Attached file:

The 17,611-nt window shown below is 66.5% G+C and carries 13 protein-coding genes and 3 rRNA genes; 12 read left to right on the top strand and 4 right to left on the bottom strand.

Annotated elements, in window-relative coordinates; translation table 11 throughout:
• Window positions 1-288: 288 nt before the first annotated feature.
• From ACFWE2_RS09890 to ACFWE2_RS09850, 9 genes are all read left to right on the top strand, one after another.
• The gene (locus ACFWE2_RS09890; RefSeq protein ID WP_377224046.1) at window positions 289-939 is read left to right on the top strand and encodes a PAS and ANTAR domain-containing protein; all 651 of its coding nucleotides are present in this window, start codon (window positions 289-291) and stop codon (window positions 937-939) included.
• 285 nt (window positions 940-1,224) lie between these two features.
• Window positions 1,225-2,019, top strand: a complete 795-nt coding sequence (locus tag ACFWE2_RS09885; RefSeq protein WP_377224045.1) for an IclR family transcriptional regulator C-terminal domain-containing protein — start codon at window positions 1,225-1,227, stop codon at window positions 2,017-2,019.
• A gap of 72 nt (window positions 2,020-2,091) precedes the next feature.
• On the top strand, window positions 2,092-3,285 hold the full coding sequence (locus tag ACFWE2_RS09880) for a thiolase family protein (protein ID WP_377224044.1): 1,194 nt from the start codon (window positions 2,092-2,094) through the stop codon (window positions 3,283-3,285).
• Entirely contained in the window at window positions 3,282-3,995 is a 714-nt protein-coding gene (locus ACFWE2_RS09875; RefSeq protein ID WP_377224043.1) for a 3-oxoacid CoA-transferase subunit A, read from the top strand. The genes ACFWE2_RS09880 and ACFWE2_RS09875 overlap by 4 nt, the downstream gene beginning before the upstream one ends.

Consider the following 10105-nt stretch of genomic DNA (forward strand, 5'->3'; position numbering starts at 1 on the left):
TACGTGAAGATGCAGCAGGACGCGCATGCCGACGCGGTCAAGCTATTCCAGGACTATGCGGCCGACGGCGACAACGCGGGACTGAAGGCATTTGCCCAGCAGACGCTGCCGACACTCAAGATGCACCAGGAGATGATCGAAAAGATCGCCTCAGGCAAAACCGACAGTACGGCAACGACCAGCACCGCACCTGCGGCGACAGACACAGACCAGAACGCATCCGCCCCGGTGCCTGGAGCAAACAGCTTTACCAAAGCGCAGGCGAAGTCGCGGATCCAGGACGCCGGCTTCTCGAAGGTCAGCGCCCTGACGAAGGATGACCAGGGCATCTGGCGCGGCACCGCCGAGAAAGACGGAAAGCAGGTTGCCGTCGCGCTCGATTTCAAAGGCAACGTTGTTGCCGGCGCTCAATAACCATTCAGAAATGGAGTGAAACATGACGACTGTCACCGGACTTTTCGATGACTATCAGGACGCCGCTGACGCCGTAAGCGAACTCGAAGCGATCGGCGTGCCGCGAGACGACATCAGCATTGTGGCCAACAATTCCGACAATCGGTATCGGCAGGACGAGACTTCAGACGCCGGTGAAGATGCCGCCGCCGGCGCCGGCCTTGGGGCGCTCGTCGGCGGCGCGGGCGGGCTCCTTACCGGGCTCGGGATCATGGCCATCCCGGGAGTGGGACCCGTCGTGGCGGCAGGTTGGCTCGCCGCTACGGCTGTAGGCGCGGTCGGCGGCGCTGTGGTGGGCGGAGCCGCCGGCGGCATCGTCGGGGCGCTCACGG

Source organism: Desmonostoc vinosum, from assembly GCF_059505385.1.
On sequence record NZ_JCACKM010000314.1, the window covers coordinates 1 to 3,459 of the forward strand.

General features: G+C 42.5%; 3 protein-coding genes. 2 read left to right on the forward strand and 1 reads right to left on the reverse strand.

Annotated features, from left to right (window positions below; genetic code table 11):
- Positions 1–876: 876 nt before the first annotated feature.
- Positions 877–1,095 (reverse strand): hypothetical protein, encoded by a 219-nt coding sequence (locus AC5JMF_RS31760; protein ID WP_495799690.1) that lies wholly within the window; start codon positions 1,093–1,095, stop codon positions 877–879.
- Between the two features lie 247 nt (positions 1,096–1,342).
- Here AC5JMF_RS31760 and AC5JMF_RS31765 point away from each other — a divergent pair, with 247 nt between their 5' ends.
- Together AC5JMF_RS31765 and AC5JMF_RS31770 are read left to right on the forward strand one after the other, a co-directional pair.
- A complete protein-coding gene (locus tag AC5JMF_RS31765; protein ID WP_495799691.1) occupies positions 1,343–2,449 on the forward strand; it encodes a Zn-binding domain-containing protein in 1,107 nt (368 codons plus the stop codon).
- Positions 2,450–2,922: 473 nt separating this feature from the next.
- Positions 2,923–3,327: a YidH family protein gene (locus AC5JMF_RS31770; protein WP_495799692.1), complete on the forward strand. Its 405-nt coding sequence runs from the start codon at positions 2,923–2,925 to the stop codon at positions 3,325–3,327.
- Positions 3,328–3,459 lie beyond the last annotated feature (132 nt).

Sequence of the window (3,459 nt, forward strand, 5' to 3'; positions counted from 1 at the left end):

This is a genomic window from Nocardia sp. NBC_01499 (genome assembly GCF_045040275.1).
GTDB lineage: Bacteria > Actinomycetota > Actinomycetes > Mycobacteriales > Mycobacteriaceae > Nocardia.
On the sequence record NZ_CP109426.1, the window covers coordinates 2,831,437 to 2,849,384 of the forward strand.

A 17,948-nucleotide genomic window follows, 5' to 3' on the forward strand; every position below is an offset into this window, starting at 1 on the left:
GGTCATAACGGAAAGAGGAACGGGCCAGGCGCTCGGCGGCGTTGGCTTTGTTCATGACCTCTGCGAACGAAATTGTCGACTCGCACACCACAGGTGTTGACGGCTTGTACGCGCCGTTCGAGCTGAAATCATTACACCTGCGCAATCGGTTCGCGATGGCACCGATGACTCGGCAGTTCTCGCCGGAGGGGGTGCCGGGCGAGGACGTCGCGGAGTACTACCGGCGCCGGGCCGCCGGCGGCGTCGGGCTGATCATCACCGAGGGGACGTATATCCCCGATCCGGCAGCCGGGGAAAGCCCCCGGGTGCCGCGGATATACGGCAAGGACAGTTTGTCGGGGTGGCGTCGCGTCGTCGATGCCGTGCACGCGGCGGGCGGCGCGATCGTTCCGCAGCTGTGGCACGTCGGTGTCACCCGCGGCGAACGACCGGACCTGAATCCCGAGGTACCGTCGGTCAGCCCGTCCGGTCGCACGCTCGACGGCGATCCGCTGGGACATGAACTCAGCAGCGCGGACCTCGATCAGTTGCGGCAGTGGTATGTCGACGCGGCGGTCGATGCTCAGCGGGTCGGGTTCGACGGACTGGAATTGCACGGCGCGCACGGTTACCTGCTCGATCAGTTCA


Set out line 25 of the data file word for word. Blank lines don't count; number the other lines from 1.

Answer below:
- Positions 3,328–3,459 lie beyond the last annotated feature (132 nt).